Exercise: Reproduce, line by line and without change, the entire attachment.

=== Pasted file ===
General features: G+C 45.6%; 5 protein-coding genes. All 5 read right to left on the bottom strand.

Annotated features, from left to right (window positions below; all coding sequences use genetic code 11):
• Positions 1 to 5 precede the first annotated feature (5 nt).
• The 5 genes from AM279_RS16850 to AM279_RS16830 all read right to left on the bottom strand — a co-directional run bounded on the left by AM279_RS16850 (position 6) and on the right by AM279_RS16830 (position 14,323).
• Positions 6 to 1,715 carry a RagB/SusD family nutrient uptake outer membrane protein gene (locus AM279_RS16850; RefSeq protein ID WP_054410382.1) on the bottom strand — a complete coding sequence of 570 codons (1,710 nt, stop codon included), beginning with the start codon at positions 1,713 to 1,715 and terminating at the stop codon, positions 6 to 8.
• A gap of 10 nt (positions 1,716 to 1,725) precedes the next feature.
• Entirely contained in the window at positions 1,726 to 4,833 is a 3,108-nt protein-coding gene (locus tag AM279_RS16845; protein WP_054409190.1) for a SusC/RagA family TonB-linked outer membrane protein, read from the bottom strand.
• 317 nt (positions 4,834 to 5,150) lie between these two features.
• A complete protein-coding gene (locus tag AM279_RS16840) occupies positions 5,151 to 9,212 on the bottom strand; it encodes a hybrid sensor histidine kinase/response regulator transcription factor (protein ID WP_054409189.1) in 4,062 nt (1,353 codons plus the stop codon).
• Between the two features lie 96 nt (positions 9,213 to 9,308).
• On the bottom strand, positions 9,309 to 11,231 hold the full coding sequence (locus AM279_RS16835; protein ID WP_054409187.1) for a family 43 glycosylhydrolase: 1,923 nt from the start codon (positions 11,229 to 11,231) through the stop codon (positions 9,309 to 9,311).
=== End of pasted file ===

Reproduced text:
General features: G+C 45.6%; 5 protein-coding genes. All 5 read right to left on the bottom strand.

Annotated features, from left to right (window positions below; all coding sequences use genetic code 11):
• Positions 1 to 5 precede the first annotated feature (5 nt).
• The 5 genes from AM279_RS16850 to AM279_RS16830 all read right to left on the bottom strand — a co-directional run bounded on the left by AM279_RS16850 (position 6) and on the right by AM279_RS16830 (position 14,323).
• Positions 6 to 1,715 carry a RagB/SusD family nutrient uptake outer membrane protein gene (locus AM279_RS16850; RefSeq protein ID WP_054410382.1) on the bottom strand — a complete coding sequence of 570 codons (1,710 nt, stop codon included), beginning with the start codon at positions 1,713 to 1,715 and terminating at the stop codon, positions 6 to 8.
• A gap of 10 nt (positions 1,716 to 1,725) precedes the next feature.
• Entirely contained in the window at positions 1,726 to 4,833 is a 3,108-nt protein-coding gene (locus tag AM279_RS16845; protein WP_054409190.1) for a SusC/RagA family TonB-linked outer membrane protein, read from the bottom strand.
• 317 nt (positions 4,834 to 5,150) lie between these two features.
• A complete protein-coding gene (locus tag AM279_RS16840) occupies positions 5,151 to 9,212 on the bottom strand; it encodes a hybrid sensor histidine kinase/response regulator transcription factor (protein ID WP_054409189.1) in 4,062 nt (1,353 codons plus the stop codon).
• Between the two features lie 96 nt (positions 9,213 to 9,308).
• On the bottom strand, positions 9,309 to 11,231 hold the full coding sequence (locus AM279_RS16835; protein ID WP_054409187.1) for a family 43 glycosylhydrolase: 1,923 nt from the start codon (positions 11,229 to 11,231) through the stop codon (positions 9,309 to 9,311).